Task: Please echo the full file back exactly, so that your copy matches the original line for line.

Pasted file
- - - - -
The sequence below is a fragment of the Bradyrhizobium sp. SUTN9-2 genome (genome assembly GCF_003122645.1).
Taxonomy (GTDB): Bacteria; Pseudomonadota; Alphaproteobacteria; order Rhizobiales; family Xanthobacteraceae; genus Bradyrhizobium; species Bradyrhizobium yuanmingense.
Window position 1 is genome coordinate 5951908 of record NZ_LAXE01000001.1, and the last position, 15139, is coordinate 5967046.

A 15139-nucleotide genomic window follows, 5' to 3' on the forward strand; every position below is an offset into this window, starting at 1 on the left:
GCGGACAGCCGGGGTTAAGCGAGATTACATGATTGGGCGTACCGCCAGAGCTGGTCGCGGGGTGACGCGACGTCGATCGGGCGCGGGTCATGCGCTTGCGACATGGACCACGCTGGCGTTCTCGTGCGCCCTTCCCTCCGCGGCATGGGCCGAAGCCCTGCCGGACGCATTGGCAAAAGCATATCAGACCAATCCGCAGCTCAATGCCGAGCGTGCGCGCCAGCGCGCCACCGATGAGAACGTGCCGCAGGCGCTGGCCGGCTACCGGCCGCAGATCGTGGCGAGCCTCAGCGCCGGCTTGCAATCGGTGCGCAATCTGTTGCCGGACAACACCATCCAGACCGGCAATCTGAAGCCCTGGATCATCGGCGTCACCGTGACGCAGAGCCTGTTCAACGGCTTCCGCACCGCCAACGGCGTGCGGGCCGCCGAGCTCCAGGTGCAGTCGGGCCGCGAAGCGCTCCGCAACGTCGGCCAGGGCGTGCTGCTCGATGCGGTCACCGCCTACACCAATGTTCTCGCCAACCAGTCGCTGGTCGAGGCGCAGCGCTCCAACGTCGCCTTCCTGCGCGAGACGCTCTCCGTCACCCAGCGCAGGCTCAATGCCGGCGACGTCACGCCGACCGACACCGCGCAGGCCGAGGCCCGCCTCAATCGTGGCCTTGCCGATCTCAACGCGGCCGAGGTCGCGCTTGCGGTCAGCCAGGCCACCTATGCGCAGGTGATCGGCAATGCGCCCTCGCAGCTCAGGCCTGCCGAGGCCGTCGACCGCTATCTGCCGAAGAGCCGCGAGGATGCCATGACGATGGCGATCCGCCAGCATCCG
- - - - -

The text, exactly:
The sequence below is a fragment of the Bradyrhizobium sp. SUTN9-2 genome (genome assembly GCF_003122645.1).
Taxonomy (GTDB): Bacteria; Pseudomonadota; Alphaproteobacteria; order Rhizobiales; family Xanthobacteraceae; genus Bradyrhizobium; species Bradyrhizobium yuanmingense.
Window position 1 is genome coordinate 5951908 of record NZ_LAXE01000001.1, and the last position, 15139, is coordinate 5967046.

A 15139-nucleotide genomic window follows, 5' to 3' on the forward strand; every position below is an offset into this window, starting at 1 on the left:
GCGGACAGCCGGGGTTAAGCGAGATTACATGATTGGGCGTACCGCCAGAGCTGGTCGCGGGGTGACGCGACGTCGATCGGGCGCGGGTCATGCGCTTGCGACATGGACCACGCTGGCGTTCTCGTGCGCCCTTCCCTCCGCGGCATGGGCCGAAGCCCTGCCGGACGCATTGGCAAAAGCATATCAGACCAATCCGCAGCTCAATGCCGAGCGTGCGCGCCAGCGCGCCACCGATGAGAACGTGCCGCAGGCGCTGGCCGGCTACCGGCCGCAGATCGTGGCGAGCCTCAGCGCCGGCTTGCAATCGGTGCGCAATCTGTTGCCGGACAACACCATCCAGACCGGCAATCTGAAGCCCTGGATCATCGGCGTCACCGTGACGCAGAGCCTGTTCAACGGCTTCCGCACCGCCAACGGCGTGCGGGCCGCCGAGCTCCAGGTGCAGTCGGGCCGCGAAGCGCTCCGCAACGTCGGCCAGGGCGTGCTGCTCGATGCGGTCACCGCCTACACCAATGTTCTCGCCAACCAGTCGCTGGTCGAGGCGCAGCGCTCCAACGTCGCCTTCCTGCGCGAGACGCTCTCCGTCACCCAGCGCAGGCTCAATGCCGGCGACGTCACGCCGACCGACACCGCGCAGGCCGAGGCCCGCCTCAATCGTGGCCTTGCCGATCTCAACGCGGCCGAGGTCGCGCTTGCGGTCAGCCAGGCCACCTATGCGCAGGTGATCGGCAATGCGCCCTCGCAGCTCAGGCCTGCCGAGGCCGTCGACCGCTATCTGCCGAAGAGCCGCGAGGATGCCATGACGATGGCGATCCGCCAGCATCCG